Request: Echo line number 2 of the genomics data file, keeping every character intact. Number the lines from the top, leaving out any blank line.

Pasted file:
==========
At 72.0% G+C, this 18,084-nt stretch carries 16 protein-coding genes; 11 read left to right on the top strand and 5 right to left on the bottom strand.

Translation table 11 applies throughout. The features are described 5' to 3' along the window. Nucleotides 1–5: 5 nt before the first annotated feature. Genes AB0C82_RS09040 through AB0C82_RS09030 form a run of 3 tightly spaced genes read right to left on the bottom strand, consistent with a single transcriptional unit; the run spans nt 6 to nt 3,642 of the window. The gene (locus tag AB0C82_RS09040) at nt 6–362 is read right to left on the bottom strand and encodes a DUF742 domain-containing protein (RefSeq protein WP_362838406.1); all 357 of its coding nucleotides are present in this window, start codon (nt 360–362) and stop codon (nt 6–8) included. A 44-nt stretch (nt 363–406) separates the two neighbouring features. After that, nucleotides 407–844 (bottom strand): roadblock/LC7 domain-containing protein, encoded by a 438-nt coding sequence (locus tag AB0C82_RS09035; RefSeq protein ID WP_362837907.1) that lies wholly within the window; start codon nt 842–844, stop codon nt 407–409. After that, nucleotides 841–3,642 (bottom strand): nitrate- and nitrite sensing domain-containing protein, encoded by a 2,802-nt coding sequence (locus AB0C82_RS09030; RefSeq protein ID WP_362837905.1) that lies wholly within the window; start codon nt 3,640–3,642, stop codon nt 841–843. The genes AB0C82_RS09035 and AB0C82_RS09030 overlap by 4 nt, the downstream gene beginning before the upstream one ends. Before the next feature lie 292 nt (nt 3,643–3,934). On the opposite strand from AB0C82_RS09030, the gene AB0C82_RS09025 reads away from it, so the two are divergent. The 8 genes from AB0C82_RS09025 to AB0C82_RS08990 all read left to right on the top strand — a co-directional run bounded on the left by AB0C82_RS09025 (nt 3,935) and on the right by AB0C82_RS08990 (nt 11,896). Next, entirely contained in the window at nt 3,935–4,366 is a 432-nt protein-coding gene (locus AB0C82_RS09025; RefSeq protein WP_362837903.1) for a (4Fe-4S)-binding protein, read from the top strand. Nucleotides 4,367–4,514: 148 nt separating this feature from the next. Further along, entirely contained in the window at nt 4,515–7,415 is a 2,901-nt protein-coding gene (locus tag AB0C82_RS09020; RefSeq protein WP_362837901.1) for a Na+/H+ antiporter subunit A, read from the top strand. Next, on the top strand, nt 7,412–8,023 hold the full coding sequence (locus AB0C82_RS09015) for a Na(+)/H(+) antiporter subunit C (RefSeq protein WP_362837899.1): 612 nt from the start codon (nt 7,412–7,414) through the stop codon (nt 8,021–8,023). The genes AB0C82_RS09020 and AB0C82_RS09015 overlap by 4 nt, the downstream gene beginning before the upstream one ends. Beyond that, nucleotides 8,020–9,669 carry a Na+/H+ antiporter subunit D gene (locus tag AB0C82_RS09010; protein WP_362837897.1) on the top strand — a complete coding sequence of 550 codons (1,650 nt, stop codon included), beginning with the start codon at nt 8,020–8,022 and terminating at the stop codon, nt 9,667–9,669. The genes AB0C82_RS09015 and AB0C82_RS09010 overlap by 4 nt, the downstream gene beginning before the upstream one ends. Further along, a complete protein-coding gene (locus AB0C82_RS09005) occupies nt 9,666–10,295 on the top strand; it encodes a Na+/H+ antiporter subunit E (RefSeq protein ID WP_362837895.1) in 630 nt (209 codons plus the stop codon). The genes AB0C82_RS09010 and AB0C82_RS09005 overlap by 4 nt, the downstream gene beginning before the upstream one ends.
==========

Translation table 11 applies throughout. The features are described 5' to 3' along the window. Nucleotides 1–5: 5 nt before the first annotated feature. Genes AB0C82_RS09040 through AB0C82_RS09030 form a run of 3 tightly spaced genes read right to left on the bottom strand, consistent with a single transcriptional unit; the run spans nt 6 to nt 3,642 of the window. The gene (locus tag AB0C82_RS09040) at nt 6–362 is read right to left on the bottom strand and encodes a DUF742 domain-containing protein (RefSeq protein WP_362838406.1); all 357 of its coding nucleotides are present in this window, start codon (nt 360–362) and stop codon (nt 6–8) included. A 44-nt stretch (nt 363–406) separates the two neighbouring features. After that, nucleotides 407–844 (bottom strand): roadblock/LC7 domain-containing protein, encoded by a 438-nt coding sequence (locus tag AB0C82_RS09035; RefSeq protein ID WP_362837907.1) that lies wholly within the window; start codon nt 842–844, stop codon nt 407–409. After that, nucleotides 841–3,642 (bottom strand): nitrate- and nitrite sensing domain-containing protein, encoded by a 2,802-nt coding sequence (locus AB0C82_RS09030; RefSeq protein ID WP_362837905.1) that lies wholly within the window; start codon nt 3,640–3,642, stop codon nt 841–843. The genes AB0C82_RS09035 and AB0C82_RS09030 overlap by 4 nt, the downstream gene beginning before the upstream one ends. Before the next feature lie 292 nt (nt 3,643–3,934). On the opposite strand from AB0C82_RS09030, the gene AB0C82_RS09025 reads away from it, so the two are divergent. The 8 genes from AB0C82_RS09025 to AB0C82_RS08990 all read left to right on the top strand — a co-directional run bounded on the left by AB0C82_RS09025 (nt 3,935) and on the right by AB0C82_RS08990 (nt 11,896). Next, entirely contained in the window at nt 3,935–4,366 is a 432-nt protein-coding gene (locus AB0C82_RS09025; RefSeq protein WP_362837903.1) for a (4Fe-4S)-binding protein, read from the top strand. Nucleotides 4,367–4,514: 148 nt separating this feature from the next. Further along, entirely contained in the window at nt 4,515–7,415 is a 2,901-nt protein-coding gene (locus tag AB0C82_RS09020; RefSeq protein WP_362837901.1) for a Na+/H+ antiporter subunit A, read from the top strand. Next, on the top strand, nt 7,412–8,023 hold the full coding sequence (locus AB0C82_RS09015) for a Na(+)/H(+) antiporter subunit C (RefSeq protein WP_362837899.1): 612 nt from the start codon (nt 7,412–7,414) through the stop codon (nt 8,021–8,023). The genes AB0C82_RS09020 and AB0C82_RS09015 overlap by 4 nt, the downstream gene beginning before the upstream one ends. Beyond that, nucleotides 8,020–9,669 carry a Na+/H+ antiporter subunit D gene (locus tag AB0C82_RS09010; protein WP_362837897.1) on the top strand — a complete coding sequence of 550 codons (1,650 nt, stop codon included), beginning with the start codon at nt 8,020–8,022 and terminating at the stop codon, nt 9,667–9,669. The genes AB0C82_RS09015 and AB0C82_RS09010 overlap by 4 nt, the downstream gene beginning before the upstream one ends. Further along, a complete protein-coding gene (locus AB0C82_RS09005) occupies nt 9,666–10,295 on the top strand; it encodes a Na+/H+ antiporter subunit E (RefSeq protein ID WP_362837895.1) in 630 nt (209 codons plus the stop codon). The genes AB0C82_RS09010 and AB0C82_RS09005 overlap by 4 nt, the downstream gene beginning before the upstream one ends.